12 Matching Annotations
  1. Jul 2022
    1. The language is academic, which has contributed to the confusion around the topic, but it is clear enough that most developers should be able to understand it.

      This I disagree with. Even Fielding's "... must be hypertext driven" rant (which is great and in my bookmarks) is sabotaged by the curse of knowledge. If you know what REST is—and how most "REST" isn't REST (including the things that try to stand out as doing REST right and still just doing it wrong, but with nuance) then "REST APIs must[...]" makes sense. If you don't already get it, though, then it's nigh impenetrable—funnily enough, you need an a priori understanding of REST to be able to understand these attempts to explain REST and what Fielding is trying to communicate about REST not requiring *a priori" knowledge!

  2. Jun 2022
    1. In a 1966 book,* the British-Hungarian philosopher MichaelPolanyi made an observation that has since become known as“Polanyi’s Paradox.” It can be summarized as “We know more thanwe can say.”

      The Tacit Dimension, by Michael Polanyi

      how is this related to the curse of knowledge?

  3. May 2022
    1. You may think that this person is silly - but that is tainted by your past experience of already knowing it warping what you think the baseline average knowledge level is at.
  4. Mar 2021
    1. A great little outline for how to do class retrospectives. While there's a lot of subtlety and a huge gradient between individual learners many of the methods and pro/con lists help to show the differences between them. I'd be curious to see one try all (or as many as possibly) to cover as many of the eventualities as possible.

      Too often teachers don't bother with these, but they can be incredibly useful, particularly for helping to attempt to improve future incarnations, as well as to guard against the curse of knowledge.

      I like that hyperlink.academy is doing some of the necessary work to expose their teachers to this sort of material. Too often it is only done in the academy in perfunctory ways which aren't designed to improve anything. Additionally the academy provides little, if any, training in the areas of pedagogy. Hyperlink.academy is making strides to provide some of this material and doing a reasonable job of exposing their teachers to it.

    2. We encourage course creators to dedicate time in their courses for a retro. Every cohort of a course is an experiment shaped by all participants, and what you learn can improve the course in important ways. Getting good feedback from learners is a key part of making sure that the course is always evolving in the right direction.

      This really should be done each class and even down to the atomic level as just once at the end is not going to pull out enough to be as beneficial as one might hope to help to overcome the curse of knowledge.

    1. In the Camerer, Loewenstein and Weber's article, it is mentioned that the setting closest in structure to the market experiments done would be underwriting, a task in which well-informed experts price goods that are sold to a less-informed public. Investment bankers value securities, experts taste cheese, store buyers observe jewelry being modeled, and theater owners see movies before they are released. They then sell those goods to a less-informed public. If they suffer from the curse of knowledge, high-quality goods will be overpriced and low-quality goods underpriced relative to optimal, profit-maximizing prices; prices will reflect characteristics (e.g., quality) that are unobservable to uninformed buyers ("you get what you pay for").[5] The curse of knowledge has a paradoxical effect in these settings. By making better-informed agents think that their knowledge is shared by others, the curse helps alleviate the inefficiencies that result from information asymmetries (a better informed party having an advantage in a bargaining situation), bringing outcomes closer to complete information. In such settings, the curse on individuals may actually improve social welfare.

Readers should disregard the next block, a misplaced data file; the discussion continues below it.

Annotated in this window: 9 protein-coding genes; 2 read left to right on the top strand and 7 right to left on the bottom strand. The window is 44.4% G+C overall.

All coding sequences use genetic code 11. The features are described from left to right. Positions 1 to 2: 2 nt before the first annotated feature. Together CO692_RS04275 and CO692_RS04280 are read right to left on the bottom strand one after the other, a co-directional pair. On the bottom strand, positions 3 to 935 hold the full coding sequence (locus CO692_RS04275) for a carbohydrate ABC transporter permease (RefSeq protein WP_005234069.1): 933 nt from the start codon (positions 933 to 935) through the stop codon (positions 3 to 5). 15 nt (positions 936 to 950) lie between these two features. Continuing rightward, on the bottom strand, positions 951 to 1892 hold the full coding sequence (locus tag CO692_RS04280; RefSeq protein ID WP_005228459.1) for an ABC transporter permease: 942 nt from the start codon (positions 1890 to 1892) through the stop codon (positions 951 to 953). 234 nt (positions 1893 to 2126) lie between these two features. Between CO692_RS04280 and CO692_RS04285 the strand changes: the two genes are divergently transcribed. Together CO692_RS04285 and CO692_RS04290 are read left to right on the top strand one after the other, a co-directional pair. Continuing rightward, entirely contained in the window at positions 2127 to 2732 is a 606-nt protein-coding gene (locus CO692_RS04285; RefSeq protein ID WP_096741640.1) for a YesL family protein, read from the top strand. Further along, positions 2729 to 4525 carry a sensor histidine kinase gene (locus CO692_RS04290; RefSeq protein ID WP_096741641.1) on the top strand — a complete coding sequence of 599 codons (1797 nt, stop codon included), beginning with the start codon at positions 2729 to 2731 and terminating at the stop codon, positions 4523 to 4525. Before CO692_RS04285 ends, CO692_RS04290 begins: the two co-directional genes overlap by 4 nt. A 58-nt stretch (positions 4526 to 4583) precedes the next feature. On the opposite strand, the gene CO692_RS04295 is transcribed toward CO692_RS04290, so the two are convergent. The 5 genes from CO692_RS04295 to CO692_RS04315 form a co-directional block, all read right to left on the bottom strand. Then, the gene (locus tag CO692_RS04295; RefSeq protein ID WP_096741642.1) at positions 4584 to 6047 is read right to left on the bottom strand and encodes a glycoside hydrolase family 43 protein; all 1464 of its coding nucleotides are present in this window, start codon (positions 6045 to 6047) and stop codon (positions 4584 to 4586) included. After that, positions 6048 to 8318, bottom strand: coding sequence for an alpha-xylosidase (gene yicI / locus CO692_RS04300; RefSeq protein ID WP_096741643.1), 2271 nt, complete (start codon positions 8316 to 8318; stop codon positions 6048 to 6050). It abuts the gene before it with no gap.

How might one exploit this effect to more proactively improve and promote social welfare?

    2. Such research drew from Baruch Fischhoff's work in 1975 surrounding hindsight bias, a cognitive bias that knowing the outcome of a certain event makes it seem more predictable than may actually be true.[5] Research conducted by Fischhoff revealed that participants did not know that their outcome knowledge affected their responses, and, if they did know, they could still not ignore or defeat the effects of the bias.
    3. This curse of knowledge also explains the danger behind thinking about student learning based on what appears best to faculty members, as opposed to what has been verified with students.

      Are there other axes or criteria that might be used other than these two? One seems better than the other, but what appears best to teachers is potentially better than nothing. (Though in cases it could be so bad that nothing may be preferable to a teacher's viewpoint.)

  5. Feb 2021
  6. Dec 2020
    1. Put yourself in the reader’s position and see if you can get a grip on how they might respond to your writing.

      It seems like good advice but it's actually quite hard to divorce yourself from what you know. See the curse of knowledge.

      This is why I think that having this list of questions is a good idea; you don't have to rely solely on putting yourself in the reader's shoes.